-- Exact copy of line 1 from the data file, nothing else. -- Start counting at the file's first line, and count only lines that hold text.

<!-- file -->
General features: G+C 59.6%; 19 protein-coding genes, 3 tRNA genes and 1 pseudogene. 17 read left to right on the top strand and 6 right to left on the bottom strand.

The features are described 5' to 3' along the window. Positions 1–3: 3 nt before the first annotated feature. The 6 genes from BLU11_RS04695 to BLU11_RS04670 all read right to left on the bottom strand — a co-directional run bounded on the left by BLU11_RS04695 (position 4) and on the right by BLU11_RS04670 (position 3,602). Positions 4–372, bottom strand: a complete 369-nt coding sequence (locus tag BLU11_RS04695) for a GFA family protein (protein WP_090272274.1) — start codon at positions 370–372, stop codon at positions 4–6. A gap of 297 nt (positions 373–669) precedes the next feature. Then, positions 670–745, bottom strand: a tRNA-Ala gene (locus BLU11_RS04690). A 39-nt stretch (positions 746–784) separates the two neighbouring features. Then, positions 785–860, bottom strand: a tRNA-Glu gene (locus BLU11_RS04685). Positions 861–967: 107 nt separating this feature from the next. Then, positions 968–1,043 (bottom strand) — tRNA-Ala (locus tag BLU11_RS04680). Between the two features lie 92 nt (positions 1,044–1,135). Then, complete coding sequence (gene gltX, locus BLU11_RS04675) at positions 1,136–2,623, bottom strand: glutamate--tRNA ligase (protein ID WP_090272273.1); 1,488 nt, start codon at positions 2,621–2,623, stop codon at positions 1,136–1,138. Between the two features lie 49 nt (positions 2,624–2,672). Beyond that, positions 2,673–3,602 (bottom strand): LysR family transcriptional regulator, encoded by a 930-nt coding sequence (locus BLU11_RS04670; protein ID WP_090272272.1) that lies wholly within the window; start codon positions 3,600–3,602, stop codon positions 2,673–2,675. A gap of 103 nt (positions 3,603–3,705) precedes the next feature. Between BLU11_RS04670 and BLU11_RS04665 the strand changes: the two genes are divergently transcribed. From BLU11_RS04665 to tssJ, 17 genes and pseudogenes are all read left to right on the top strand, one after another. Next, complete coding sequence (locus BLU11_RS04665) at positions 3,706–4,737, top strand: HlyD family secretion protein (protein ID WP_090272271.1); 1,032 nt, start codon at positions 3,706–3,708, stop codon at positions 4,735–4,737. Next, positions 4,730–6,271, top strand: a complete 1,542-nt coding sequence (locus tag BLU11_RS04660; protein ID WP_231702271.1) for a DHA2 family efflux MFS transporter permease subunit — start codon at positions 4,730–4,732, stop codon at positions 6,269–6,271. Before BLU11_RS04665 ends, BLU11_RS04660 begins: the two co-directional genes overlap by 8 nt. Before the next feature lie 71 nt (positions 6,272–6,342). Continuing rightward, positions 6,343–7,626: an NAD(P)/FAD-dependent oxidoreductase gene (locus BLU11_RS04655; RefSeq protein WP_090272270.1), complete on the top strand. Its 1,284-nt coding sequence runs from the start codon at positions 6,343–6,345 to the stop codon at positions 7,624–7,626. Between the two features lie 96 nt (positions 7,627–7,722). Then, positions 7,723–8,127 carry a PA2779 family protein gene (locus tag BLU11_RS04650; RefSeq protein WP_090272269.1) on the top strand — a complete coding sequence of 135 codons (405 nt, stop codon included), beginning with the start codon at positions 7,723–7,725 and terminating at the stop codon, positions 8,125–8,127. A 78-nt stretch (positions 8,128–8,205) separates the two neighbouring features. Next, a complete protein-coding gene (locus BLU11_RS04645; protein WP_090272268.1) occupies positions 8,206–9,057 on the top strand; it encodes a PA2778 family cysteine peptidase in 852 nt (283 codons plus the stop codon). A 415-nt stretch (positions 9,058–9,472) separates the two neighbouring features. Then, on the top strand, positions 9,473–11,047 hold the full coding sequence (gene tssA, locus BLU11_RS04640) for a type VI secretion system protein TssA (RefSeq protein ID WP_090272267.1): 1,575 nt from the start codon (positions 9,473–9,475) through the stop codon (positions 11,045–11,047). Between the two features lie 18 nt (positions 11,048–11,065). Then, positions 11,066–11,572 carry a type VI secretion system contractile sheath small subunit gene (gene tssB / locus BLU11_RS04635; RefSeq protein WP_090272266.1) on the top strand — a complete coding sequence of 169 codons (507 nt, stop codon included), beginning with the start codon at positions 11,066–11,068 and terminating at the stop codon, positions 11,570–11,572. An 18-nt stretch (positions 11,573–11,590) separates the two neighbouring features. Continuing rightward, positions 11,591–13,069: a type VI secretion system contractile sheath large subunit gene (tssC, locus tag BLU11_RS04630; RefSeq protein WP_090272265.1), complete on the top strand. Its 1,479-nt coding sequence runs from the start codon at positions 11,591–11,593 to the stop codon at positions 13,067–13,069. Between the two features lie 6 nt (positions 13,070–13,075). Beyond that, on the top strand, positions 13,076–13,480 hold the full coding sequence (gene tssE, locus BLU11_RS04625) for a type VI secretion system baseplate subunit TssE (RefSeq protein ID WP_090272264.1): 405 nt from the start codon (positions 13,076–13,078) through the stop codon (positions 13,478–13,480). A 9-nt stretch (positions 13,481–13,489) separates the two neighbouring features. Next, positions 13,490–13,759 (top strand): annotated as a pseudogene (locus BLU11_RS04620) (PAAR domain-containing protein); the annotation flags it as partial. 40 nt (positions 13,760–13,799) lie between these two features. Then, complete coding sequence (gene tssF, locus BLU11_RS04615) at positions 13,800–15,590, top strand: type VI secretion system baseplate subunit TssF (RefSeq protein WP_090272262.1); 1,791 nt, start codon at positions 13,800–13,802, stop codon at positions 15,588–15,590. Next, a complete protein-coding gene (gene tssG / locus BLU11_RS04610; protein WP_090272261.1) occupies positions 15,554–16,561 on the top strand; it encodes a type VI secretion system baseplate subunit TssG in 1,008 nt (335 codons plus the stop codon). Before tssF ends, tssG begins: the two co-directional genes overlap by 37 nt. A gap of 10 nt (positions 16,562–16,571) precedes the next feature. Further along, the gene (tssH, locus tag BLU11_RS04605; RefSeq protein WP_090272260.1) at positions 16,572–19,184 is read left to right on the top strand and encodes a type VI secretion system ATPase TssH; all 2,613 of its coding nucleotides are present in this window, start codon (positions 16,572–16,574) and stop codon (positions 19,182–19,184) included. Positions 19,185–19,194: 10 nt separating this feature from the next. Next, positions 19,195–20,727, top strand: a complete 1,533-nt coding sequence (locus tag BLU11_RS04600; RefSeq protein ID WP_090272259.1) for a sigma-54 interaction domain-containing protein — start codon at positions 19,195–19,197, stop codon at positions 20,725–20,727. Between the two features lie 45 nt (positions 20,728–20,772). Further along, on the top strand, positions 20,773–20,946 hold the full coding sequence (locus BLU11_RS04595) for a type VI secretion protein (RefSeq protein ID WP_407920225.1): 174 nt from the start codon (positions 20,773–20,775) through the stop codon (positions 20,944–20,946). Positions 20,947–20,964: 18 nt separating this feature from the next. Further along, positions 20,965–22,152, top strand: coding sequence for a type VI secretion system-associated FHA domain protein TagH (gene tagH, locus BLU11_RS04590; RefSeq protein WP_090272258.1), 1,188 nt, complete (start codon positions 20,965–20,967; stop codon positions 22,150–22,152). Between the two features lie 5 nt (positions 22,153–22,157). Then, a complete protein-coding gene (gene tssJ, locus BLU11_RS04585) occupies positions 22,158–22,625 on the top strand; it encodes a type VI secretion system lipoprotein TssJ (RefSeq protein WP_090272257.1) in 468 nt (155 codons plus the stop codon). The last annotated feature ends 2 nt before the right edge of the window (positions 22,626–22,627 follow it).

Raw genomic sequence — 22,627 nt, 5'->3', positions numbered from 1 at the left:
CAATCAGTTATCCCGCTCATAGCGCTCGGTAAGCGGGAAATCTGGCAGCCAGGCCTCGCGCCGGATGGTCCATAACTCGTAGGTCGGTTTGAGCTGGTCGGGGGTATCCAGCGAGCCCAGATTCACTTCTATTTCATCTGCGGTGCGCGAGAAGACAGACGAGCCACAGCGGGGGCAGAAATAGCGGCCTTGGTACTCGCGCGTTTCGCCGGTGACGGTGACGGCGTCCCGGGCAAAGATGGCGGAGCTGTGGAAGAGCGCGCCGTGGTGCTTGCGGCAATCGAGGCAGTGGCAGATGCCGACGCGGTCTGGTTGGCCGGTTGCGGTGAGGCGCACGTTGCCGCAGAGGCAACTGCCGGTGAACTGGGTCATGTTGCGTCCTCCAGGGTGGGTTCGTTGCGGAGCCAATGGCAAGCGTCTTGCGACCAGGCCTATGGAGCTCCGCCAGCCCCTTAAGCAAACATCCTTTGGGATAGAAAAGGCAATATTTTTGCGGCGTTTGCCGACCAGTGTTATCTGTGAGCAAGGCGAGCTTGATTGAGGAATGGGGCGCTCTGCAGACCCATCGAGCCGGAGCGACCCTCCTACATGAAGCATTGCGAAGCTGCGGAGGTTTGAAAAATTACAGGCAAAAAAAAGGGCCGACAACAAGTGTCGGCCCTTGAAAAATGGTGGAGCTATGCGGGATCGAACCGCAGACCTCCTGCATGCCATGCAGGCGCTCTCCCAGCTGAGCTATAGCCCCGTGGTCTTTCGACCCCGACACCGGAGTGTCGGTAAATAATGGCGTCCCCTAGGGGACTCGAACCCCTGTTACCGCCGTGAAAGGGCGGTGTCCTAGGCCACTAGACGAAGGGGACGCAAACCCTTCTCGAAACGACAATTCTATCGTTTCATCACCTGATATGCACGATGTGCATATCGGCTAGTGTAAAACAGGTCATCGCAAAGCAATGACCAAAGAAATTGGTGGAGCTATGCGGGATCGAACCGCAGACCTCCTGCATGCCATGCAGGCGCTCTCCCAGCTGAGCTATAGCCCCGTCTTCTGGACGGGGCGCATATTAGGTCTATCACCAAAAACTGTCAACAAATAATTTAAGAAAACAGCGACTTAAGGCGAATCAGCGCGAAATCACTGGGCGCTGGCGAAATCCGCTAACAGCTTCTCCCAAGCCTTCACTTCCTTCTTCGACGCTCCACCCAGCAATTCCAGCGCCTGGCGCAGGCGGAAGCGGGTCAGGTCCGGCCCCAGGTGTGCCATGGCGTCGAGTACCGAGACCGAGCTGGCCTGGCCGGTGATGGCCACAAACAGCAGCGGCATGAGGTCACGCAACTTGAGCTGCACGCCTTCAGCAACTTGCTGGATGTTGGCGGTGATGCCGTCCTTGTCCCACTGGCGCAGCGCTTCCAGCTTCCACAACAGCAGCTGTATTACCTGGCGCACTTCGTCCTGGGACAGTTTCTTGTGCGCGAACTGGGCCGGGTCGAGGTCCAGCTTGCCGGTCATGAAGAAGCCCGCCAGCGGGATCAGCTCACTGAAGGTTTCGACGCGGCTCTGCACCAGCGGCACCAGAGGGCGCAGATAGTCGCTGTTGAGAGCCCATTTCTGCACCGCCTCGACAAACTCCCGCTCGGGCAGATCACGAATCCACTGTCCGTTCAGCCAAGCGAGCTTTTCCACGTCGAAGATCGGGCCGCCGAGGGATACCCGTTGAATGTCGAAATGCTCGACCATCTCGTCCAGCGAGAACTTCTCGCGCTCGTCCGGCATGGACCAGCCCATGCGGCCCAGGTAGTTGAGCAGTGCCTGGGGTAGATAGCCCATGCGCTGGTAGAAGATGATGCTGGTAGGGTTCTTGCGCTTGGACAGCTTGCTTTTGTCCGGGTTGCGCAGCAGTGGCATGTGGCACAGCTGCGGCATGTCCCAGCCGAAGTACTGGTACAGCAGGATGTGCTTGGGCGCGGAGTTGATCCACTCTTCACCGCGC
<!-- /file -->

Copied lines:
General features: G+C 59.6%; 19 protein-coding genes, 3 tRNA genes and 1 pseudogene. 17 read left to right on the top strand and 6 right to left on the bottom strand.